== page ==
Achievement Profile: David Nunan
Setting the Standard for ESL Professionalism
David Nunan has published over 100 books and
articles in the areas of curriculum and materials
development, classroom-based research and discourse
analysis. He served as President of International TESOL
from 1999 to 2000. His efforts have raised the level
of consciousness among many ESL/EFL professionals regarding
how to determine the effectiveness of classroom activities
and how to make discussions of teaching more realistic and
more constructive. Professor Nunan delivered an unforgettable
and powerfully inspirational keynote speech about
teacher autonomy at the 1990 annual convention of JALT
(Japanese Association of Language Teachers) at Omiya, Japan,
when he was working at Macquarie University, Sydney, Australia.
The ESL MiniConference Online is honored to share the following
comments from David Nunan with our readers.
Some David Nunan links:
David Nunan's Home Page (www.nunan.info)
PowerPoint Presentations by David Nunan (www.nunan.info/presentations.htm)
English Centre, Hong Kong University (ec.hku.hk)
The Self-Directed Teacher
Go For It! Series ( (Heinle & Heinle / Thomson Learning)
International TESOL (www.tesol.org)
Master of Science in TESOL(Anaheim University Online)
An ESL MiniConference Online interview
with David Nunan:
What is your main ESL activity now? What are your
principal projects, and what is on the back burner?
I wear several 'hats' at present. At Hong Kong U., as Chair Professor
Applied Linguistics, I run Doctoral and Masters programs in TESOL and
Director of the English Centre, I develop, teach and evaluate EAP and
programs. As Dean of Education at Anaheim University (formerly Newport
Asia Pacific University) I run a Master of Science program in TESOL -
is a virtual program that this largely web-based. I am also Senior
Academic Advisor to GlobalEnglish Corporation, a company that runs
language training programs through the Internet. Current projects
writing the second edition of my Middle School series Go For It and
carrying out an R and D project into Task-based Assessment for the
Kong Education Department. On the back burner is the Great Australian
How did you start your ESL career? Who influenced your decision? What were some important formative experiences in the early stages of your development?
I started my ESL carrer by 'default'. Having graduated as a teacher of
English to native speakers, I was sent to an inner city high school in
Sydney in which none of the kids spoke English. Subsequently, I moved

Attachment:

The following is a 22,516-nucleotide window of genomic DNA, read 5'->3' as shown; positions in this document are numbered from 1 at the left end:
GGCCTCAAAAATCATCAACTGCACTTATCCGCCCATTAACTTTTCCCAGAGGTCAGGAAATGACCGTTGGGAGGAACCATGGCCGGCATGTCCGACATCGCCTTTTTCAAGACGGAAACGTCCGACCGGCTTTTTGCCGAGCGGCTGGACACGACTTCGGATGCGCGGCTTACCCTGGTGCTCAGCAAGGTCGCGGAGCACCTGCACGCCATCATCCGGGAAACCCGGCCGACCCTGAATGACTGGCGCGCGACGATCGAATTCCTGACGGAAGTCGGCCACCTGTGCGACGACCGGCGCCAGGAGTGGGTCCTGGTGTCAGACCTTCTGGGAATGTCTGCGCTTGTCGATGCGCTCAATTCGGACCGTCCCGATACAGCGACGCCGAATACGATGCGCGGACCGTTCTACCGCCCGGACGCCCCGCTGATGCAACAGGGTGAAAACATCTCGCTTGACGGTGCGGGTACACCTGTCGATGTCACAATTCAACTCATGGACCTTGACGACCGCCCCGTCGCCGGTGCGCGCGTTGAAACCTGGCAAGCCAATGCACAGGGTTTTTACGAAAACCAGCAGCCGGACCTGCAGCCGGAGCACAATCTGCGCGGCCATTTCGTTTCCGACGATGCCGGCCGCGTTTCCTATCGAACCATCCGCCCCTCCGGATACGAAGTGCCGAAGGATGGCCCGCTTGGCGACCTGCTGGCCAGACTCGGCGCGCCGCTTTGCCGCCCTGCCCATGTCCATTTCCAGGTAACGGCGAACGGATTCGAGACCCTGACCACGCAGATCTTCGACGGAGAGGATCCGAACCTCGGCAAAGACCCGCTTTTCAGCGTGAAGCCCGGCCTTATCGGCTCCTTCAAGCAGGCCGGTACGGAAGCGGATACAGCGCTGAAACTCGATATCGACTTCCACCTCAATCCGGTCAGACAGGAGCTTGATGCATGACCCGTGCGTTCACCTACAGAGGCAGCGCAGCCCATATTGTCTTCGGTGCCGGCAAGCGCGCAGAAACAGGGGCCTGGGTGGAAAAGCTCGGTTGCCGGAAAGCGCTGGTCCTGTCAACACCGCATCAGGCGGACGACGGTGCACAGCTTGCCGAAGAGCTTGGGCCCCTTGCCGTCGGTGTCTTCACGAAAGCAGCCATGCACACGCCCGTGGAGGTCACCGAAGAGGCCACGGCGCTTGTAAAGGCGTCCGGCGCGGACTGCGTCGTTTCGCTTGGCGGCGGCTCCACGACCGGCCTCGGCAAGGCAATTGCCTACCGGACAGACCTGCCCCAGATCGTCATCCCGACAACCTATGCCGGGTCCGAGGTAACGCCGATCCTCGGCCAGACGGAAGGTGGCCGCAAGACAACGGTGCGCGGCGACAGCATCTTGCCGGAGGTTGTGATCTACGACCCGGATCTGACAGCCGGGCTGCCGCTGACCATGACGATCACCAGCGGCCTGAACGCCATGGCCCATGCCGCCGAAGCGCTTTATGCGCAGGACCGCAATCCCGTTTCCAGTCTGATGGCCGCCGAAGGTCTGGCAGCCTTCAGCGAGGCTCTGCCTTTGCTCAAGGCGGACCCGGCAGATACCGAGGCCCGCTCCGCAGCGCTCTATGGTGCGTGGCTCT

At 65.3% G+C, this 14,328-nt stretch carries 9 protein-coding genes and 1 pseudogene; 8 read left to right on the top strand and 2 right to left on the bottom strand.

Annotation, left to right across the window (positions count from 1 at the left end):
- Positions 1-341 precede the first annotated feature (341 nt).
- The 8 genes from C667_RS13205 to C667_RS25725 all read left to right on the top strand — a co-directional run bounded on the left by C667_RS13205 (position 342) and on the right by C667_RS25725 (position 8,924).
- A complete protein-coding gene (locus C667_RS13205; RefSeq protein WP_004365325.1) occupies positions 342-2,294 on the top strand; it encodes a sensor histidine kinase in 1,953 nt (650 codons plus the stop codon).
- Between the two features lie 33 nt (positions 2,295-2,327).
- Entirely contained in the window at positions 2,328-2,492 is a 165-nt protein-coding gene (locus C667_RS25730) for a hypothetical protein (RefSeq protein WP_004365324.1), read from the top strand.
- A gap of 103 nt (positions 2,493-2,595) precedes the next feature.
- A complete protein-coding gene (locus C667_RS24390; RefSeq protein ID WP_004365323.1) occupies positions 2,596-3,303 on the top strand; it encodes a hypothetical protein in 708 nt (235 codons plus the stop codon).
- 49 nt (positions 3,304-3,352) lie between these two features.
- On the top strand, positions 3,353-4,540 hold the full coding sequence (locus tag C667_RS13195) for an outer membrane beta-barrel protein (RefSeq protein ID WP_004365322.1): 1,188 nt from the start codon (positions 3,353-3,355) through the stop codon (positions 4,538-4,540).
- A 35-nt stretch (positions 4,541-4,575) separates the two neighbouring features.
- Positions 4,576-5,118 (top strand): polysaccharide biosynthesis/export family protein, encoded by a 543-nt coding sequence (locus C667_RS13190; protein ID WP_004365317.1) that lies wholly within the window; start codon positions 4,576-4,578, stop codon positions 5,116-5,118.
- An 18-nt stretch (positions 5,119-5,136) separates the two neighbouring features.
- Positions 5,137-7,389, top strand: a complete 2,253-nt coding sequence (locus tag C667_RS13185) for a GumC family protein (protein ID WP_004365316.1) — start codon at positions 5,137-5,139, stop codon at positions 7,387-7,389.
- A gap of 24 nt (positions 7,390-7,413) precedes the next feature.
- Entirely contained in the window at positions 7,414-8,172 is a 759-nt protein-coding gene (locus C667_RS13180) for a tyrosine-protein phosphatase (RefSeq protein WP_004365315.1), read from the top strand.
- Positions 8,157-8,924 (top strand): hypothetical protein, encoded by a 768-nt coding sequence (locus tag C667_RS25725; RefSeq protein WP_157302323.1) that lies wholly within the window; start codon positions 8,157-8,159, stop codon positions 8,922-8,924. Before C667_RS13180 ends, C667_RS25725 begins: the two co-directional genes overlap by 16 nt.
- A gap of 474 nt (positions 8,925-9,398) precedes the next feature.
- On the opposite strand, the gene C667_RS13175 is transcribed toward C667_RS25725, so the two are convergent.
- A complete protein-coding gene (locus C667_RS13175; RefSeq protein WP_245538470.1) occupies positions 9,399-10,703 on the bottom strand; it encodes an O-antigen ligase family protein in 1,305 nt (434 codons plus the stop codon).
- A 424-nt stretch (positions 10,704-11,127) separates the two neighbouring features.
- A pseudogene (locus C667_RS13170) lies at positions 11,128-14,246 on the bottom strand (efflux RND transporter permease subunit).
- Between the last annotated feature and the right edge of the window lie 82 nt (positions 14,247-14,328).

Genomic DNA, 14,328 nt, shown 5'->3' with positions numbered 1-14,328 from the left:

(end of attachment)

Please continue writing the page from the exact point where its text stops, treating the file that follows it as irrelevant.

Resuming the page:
around a lot, principally in Asia and Europe, and experienced a wide
diversity of EFL / ESL teaching situations and contexts.
What are the four or five language/culture backgrounds with which you are most familiar as a teacher? Which ones are you familiar with from the perspective of a language learner yourself? What insights have you gained in how to meet the needs of English learners from these cultures and language backgrounds?
Having taught, done research, and worked as a consultant in Thailand,
Singapore, Japan, and Hong Kong, I am most familiar with Asian
although I have also spent quite a lot of time in Latin America -
Mexico and Brazil. As a learner I have studied Thai and Cantonese. My
language learning experiences have taught me the importance of
factors in language learning, the role of the teacher in either
or crushing the learner, and the importance of developing a flexible
of learning strategies.
If you had to give three pieces of advice to a new ESL
teacher, what would they be?
My advice to a new teacher would be find an experienced mentor to give
advice, and if possible observe your teaching and give feedback, seek
several good textbooks and other resources that seem to fit with your
teaching style as well as the needs of the learners, and take control
your own professional development. Finding out as much as you can
your learners and working hard to relate to them as individuals also
What do you see as the most important issue facing the ESL/EFL teaching profession today?
The most important issue facing the ESL/EFL profession is the
"deprofessionalization" of what we do. Individuals who see English as
commodity to be exploited for their own personal gain, who set up
largely to rip off students, education departments and governments
unwilling to put resources into ELT in the form of appropriate
curricula and materials etc. and bringing our profession into
Ironically, these trends are partly a result in the global explosion
demand for English language teaching.
Interviewed by Robb Scott
2003 ESL MiniConference Online